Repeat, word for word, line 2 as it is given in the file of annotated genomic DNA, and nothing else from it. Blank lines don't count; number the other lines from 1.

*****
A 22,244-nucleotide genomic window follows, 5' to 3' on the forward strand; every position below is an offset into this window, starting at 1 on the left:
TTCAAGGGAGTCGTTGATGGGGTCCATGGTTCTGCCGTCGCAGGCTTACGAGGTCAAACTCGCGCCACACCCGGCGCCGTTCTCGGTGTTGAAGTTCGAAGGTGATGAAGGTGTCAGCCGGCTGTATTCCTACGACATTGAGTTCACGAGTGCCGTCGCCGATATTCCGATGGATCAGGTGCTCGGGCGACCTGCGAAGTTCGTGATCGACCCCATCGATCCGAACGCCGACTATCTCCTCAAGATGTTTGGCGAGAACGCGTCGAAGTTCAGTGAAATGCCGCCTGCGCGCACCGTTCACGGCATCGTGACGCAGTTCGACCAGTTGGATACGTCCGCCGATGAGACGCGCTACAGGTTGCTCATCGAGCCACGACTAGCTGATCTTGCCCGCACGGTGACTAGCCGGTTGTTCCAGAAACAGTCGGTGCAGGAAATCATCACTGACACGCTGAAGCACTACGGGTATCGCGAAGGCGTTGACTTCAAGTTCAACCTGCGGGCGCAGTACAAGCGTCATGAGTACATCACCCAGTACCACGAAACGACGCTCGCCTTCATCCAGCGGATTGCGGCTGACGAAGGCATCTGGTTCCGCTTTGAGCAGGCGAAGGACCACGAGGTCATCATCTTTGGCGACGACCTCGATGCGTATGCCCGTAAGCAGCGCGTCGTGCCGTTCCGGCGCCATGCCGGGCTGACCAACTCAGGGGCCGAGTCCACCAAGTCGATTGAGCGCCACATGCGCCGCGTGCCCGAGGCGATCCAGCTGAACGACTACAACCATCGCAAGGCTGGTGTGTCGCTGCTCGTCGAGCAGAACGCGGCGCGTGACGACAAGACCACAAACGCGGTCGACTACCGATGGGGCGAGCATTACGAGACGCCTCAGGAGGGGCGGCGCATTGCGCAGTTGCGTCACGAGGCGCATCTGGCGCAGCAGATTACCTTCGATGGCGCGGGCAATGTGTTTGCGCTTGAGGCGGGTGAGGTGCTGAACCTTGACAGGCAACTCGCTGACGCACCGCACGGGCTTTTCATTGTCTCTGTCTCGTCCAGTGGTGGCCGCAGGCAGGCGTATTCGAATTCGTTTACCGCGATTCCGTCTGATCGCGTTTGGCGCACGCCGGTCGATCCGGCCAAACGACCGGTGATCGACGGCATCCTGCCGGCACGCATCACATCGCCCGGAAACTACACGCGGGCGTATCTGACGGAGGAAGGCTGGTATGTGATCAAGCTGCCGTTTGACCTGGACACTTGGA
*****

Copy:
TTCAAGGGAGTCGTTGATGGGGTCCATGGTTCTGCCGTCGCAGGCTTACGAGGTCAAACTCGCGCCACACCCGGCGCCGTTCTCGGTGTTGAAGTTCGAAGGTGATGAAGGTGTCAGCCGGCTGTATTCCTACGACATTGAGTTCACGAGTGCCGTCGCCGATATTCCGATGGATCAGGTGCTCGGGCGACCTGCGAAGTTCGTGATCGACCCCATCGATCCGAACGCCGACTATCTCCTCAAGATGTTTGGCGAGAACGCGTCGAAGTTCAGTGAAATGCCGCCTGCGCGCACCGTTCACGGCATCGTGACGCAGTTCGACCAGTTGGATACGTCCGCCGATGAGACGCGCTACAGGTTGCTCATCGAGCCACGACTAGCTGATCTTGCCCGCACGGTGACTAGCCGGTTGTTCCAGAAACAGTCGGTGCAGGAAATCATCACTGACACGCTGAAGCACTACGGGTATCGCGAAGGCGTTGACTTCAAGTTCAACCTGCGGGCGCAGTACAAGCGTCATGAGTACATCACCCAGTACCACGAAACGACGCTCGCCTTCATCCAGCGGATTGCGGCTGACGAAGGCATCTGGTTCCGCTTTGAGCAGGCGAAGGACCACGAGGTCATCATCTTTGGCGACGACCTCGATGCGTATGCCCGTAAGCAGCGCGTCGTGCCGTTCCGGCGCCATGCCGGGCTGACCAACTCAGGGGCCGAGTCCACCAAGTCGATTGAGCGCCACATGCGCCGCGTGCCCGAGGCGATCCAGCTGAACGACTACAACCATCGCAAGGCTGGTGTGTCGCTGCTCGTCGAGCAGAACGCGGCGCGTGACGACAAGACCACAAACGCGGTCGACTACCGATGGGGCGAGCATTACGAGACGCCTCAGGAGGGGCGGCGCATTGCGCAGTTGCGTCACGAGGCGCATCTGGCGCAGCAGATTACCTTCGATGGCGCGGGCAATGTGTTTGCGCTTGAGGCGGGTGAGGTGCTGAACCTTGACAGGCAACTCGCTGACGCACCGCACGGGCTTTTCATTGTCTCTGTCTCGTCCAGTGGTGGCCGCAGGCAGGCGTATTCGAATTCGTTTACCGCGATTCCGTCTGATCGCGTTTGGCGCACGCCGGTCGATCCGGCCAAACGACCGGTGATCGACGGCATCCTGCCGGCACGCATCACATCGCCCGGAAACTACACGCGGGCGTATCTGACGGAGGAAGGCTGGTATGTGATCAAGCTGCCGTTTGACCTGGACACTTGGA